I don’t want to say anything about Ronald Reagan. I have kept my mouth shut for two days now on the subject. But amidst the feeding frenzy on both the left and right that still is going on (the left to destroy the mythos by rediscovering history, and the right to destroy history by rediscovering the mythos), I feel it necessary to interject a little something.
First: Ronald Reagan was a man I appreciated as an actor only slightly more cardboard than Rock Hudson, whose prediliction for sentimentalism turned my stomach. As an actor, he lacked the physical charm of Burt Lancaster, the inner struggle of Gary Cooper, the sense of irony of Gregory Peck, the intelligence of Cary Grant, and the heroic flaws of John Wayne. And yet, he tried to emulate each one of their personas at one time or another.
Second: The Reagan I knew as a politician was an old man. Older than my father. And as a result, a man of a different time. The great tragedy of the Reagan years, in my opinion, is that we as a nation in the 1980s felt it necessary to rely upon someone who was so obviously out-of-step and out-of-touch with the realities of life in the 1980s. For some sad, crazy reason, our national nostalgia wanted to forget the seventies (and by extension, the sixties) and return to Ozzie and Harriet land. Well, this was the man to get us there, McCarthy witchhunts and all. We (well, actually my parents generation) asked for it, and he delivered. The fact that what we asked for wasn’t really what we as a country needed was not necessarily Reagan’s fault — he was simply reading the script that the majority of the audience he could see beyond the footlights wanted him to read. That’s unfortunately how democracy works … as George Carlin once pointed out, the sad fact is that our elected leaders and representatives really are the best that we can do. They embody what is both best and worst in each of us. And in the “greed is good” generation of the 1980s, that worst turned out to be pretty bad, while the good seemed sentimental and trite. That describes the 80s, doesn’t it?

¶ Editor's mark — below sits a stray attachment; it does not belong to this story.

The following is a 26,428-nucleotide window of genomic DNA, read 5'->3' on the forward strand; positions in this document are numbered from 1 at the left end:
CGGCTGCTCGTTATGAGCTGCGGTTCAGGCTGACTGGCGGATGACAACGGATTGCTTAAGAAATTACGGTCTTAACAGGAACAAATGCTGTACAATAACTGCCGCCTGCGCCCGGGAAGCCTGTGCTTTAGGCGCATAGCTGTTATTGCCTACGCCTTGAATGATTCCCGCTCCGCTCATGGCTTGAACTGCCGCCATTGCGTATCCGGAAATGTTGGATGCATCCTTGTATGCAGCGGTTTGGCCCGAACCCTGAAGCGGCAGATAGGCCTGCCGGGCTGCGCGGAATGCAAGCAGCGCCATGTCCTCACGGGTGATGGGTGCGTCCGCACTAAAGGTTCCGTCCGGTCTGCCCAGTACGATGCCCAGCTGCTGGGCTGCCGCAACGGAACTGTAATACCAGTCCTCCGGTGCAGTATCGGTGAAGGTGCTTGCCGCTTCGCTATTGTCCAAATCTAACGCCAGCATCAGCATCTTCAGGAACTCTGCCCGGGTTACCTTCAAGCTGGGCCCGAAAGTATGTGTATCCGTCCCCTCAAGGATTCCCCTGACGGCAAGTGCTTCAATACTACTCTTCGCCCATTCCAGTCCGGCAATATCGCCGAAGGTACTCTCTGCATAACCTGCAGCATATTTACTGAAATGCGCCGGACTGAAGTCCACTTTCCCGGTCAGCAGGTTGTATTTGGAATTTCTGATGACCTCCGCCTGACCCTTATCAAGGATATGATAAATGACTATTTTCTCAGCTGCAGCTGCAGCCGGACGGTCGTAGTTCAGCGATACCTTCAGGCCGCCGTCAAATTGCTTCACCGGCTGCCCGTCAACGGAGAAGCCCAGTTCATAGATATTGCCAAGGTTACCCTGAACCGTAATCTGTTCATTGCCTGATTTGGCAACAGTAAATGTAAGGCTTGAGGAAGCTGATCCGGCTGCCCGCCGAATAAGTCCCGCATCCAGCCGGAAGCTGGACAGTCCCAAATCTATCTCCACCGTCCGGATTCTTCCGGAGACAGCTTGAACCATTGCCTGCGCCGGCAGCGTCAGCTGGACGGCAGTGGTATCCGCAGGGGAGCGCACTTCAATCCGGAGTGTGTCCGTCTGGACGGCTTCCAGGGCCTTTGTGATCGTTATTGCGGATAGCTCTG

Third: Anyone who says that Ronald Reagan, regardless of what he may have done as “leader” of our democracy, deserved a 10 year battle with Alzheimer’s, is an asshole. Fuck you for even thinking that. And my deepest condolences go out to Nancy and the kids, both for having to live through the twilight hell and having to live through the circus now, and for the great hole in their lives once filled by a large, charismatic, sometimes humorous and often opinionated individual who is now gone, regardless of how you think he played his roles.
Fourth: On a personal note, the affect Reagan had on my life in the 1980s is observable by two simple facts. That during his Presidency, I was required to register with Selective Service. It was my impression at the time that he was responsible for that; and that I would likely be required to participate militarily at some near term juncture in the jungles of south and/or central America fighting to maintain some fascist-friendly ally of the American industrialists to whom the Republican party owed allegiance. And second, my first opportunity to participate in the government of this county, through the process of voting once I turned 18, was an opportunity to cast a vote against Reagan. I did so.
Fifth: Ronald Reagan was just a man. Nothing more, nothing less. Not a great villain, not a saint. If you’re sitting around either reading endless blog stories about him, or writing them, you survived both his time in power (which was, actually, pretty brief and more than a decade ago) and are likely to survive his legacy. Not so for Bonzo the Chimp, who died first.